Association internationale de Papyrologues

International Association of Papyrologists

In memoriam Dominic MONTSERRAT


Discours prononcé durant l'Assemblée Générale de l'AIP réunie à Ann Arbor le 4 août 2007
Speech delivered during the General Assembly of the AIP gathered in Ann Arbor on August 4th, 2007
par - by: Dorothy J. THOMPSON

Dominic Montserrat, who died aged 40 on 23 September 2004, was a colourful member of our community. His birthplace was Slough in England and he was born with haemophilia, a condition which he refused to allow to dominate his life. It was not as an invalid that his many friends knew and loved him.

He studied Egyptology, first at Durham and then at University College, London. His doctorate with Herwig Maehler was on Greek papyrology but Montserrat, who was rarely content to concentrate on just one subject, took the opportunity to study Coptic, and Arabic too. His first post was at the University of Warwick, where he was an extremely popular lecturer in Classics from 1992-99. His first book, Sex and Society in Greco-Roman Egypt published in 1996, in many ways reflects its author - lively, wide-ranging, at times bizarre and fiercely independent. His second book, published in 2000 on Akhenaten: the heretic pharaoh, explored the more mystical side of Egypt that continued to fascinate him. In addition he was a successful populariser. The travelling exhibition 'Digging from Dreams' that he put on for the Petrie Museum at University College, London, won a National Award for Excellence in 2002. His television documentaries on Egypt drew wide audiences. He was a good friend to many and generous with his time and talents.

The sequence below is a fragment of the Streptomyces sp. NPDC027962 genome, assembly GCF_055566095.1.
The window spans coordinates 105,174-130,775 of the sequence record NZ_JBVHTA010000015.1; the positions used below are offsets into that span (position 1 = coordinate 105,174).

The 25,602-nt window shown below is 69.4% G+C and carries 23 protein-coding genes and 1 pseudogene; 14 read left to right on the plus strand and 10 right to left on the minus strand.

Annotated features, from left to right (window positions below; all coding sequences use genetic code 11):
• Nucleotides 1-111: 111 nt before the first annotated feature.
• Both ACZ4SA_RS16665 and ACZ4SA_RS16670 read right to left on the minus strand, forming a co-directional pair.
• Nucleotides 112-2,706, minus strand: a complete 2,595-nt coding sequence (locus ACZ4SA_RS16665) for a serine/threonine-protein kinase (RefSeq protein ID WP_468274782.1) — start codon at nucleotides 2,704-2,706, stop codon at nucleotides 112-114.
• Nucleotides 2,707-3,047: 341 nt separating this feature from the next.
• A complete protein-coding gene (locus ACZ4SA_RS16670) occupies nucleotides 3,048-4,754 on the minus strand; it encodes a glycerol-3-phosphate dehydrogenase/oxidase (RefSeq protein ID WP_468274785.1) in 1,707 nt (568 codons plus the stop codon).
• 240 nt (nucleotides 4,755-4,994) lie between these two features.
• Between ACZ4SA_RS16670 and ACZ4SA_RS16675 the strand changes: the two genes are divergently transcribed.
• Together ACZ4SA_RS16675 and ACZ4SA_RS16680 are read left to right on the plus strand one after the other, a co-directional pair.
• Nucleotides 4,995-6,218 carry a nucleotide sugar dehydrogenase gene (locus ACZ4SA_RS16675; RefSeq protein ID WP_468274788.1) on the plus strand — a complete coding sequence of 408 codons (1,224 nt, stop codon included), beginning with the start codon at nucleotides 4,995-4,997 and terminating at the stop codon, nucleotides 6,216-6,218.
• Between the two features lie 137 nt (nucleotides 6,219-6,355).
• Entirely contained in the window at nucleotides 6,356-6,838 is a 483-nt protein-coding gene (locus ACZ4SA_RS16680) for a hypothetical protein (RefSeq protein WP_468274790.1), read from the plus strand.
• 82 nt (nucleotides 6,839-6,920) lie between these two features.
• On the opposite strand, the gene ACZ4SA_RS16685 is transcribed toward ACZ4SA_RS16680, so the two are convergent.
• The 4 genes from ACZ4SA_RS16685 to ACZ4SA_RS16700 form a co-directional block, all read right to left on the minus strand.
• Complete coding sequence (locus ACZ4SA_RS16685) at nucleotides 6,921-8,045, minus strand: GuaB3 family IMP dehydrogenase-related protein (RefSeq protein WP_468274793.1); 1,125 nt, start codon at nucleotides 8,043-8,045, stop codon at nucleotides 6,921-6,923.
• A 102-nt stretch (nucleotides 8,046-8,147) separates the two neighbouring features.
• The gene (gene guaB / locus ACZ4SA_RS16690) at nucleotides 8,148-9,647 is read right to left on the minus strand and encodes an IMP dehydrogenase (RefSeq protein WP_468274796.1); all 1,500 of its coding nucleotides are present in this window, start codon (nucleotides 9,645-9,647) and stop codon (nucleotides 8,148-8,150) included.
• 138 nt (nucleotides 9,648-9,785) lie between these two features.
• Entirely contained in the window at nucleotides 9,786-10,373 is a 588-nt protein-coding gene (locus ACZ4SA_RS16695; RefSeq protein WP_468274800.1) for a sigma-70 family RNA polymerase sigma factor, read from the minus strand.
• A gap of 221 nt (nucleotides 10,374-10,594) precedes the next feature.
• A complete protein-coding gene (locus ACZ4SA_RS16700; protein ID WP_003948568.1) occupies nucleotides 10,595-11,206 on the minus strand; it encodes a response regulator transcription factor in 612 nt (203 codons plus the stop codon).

Ill health took its toll. With the added complication of hepatitis B and C, acquired from unscreened blood transfusions, in 1999 Montserrat left active lecturing at Warwick to take up a post as Project Development Officer at the Open University for the next three years.

Throughout his life and despite his condition, he took pleasure in challenging travel, especially in the Middle East. My last encounter with him was in early February 2004 around midnight in Cairo airport. Though by then he was seriously ill, surrounded by white-robed pilgrims returning from the haj Montserrat appeared entirely at home, completely at ease. The world is the poorer for his death.